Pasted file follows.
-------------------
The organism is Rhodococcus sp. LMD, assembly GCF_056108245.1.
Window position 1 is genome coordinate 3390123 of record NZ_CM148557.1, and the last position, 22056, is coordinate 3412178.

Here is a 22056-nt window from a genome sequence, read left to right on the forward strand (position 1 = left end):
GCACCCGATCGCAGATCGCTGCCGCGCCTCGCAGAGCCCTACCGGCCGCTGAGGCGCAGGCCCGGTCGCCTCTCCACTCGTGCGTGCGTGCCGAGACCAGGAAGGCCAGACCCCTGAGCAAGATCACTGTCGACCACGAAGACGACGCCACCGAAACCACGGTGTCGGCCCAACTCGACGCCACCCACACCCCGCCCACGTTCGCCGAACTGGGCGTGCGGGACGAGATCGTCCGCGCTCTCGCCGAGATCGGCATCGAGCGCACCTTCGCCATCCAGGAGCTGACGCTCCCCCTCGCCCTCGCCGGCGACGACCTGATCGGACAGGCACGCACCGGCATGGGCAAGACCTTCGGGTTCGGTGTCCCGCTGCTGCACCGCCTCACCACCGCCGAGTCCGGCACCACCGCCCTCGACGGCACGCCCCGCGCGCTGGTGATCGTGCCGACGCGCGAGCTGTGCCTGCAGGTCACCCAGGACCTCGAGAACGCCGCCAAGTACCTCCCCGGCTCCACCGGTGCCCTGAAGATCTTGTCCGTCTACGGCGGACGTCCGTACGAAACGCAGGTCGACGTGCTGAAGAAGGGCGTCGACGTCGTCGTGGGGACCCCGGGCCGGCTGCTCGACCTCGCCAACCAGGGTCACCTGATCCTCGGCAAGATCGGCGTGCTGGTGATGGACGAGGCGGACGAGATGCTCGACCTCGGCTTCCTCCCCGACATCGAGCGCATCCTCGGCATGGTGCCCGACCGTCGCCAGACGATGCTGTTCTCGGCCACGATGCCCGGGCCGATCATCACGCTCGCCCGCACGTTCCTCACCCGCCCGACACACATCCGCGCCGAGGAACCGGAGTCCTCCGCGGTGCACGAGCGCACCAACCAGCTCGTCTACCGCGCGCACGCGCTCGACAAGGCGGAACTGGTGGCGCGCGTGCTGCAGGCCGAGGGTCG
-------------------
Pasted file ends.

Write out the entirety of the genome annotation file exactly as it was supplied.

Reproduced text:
The organism is Rhodococcus sp. LMD, assembly GCF_056108245.1.
Window position 1 is genome coordinate 3390123 of record NZ_CM148557.1, and the last position, 22056, is coordinate 3412178.

Here is a 22056-nt window from a genome sequence, read left to right on the forward strand (position 1 = left end):
GCACCCGATCGCAGATCGCTGCCGCGCCTCGCAGAGCCCTACCGGCCGCTGAGGCGCAGGCCCGGTCGCCTCTCCACTCGTGCGTGCGTGCCGAGACCAGGAAGGCCAGACCCCTGAGCAAGATCACTGTCGACCACGAAGACGACGCCACCGAAACCACGGTGTCGGCCCAACTCGACGCCACCCACACCCCGCCCACGTTCGCCGAACTGGGCGTGCGGGACGAGATCGTCCGCGCTCTCGCCGAGATCGGCATCGAGCGCACCTTCGCCATCCAGGAGCTGACGCTCCCCCTCGCCCTCGCCGGCGACGACCTGATCGGACAGGCACGCACCGGCATGGGCAAGACCTTCGGGTTCGGTGTCCCGCTGCTGCACCGCCTCACCACCGCCGAGTCCGGCACCACCGCCCTCGACGGCACGCCCCGCGCGCTGGTGATCGTGCCGACGCGCGAGCTGTGCCTGCAGGTCACCCAGGACCTCGAGAACGCCGCCAAGTACCTCCCCGGCTCCACCGGTGCCCTGAAGATCTTGTCCGTCTACGGCGGACGTCCGTACGAAACGCAGGTCGACGTGCTGAAGAAGGGCGTCGACGTCGTCGTGGGGACCCCGGGCCGGCTGCTCGACCTCGCCAACCAGGGTCACCTGATCCTCGGCAAGATCGGCGTGCTGGTGATGGACGAGGCGGACGAGATGCTCGACCTCGGCTTCCTCCCCGACATCGAGCGCATCCTCGGCATGGTGCCCGACCGTCGCCAGACGATGCTGTTCTCGGCCACGATGCCCGGGCCGATCATCACGCTCGCCCGCACGTTCCTCACCCGCCCGACACACATCCGCGCCGAGGAACCGGAGTCCTCCGCGGTGCACGAGCGCACCAACCAGCTCGTCTACCGCGCGCACGCGCTCGACAAGGCGGAACTGGTGGCGCGCGTGCTGCAGGCCGAGGGTCG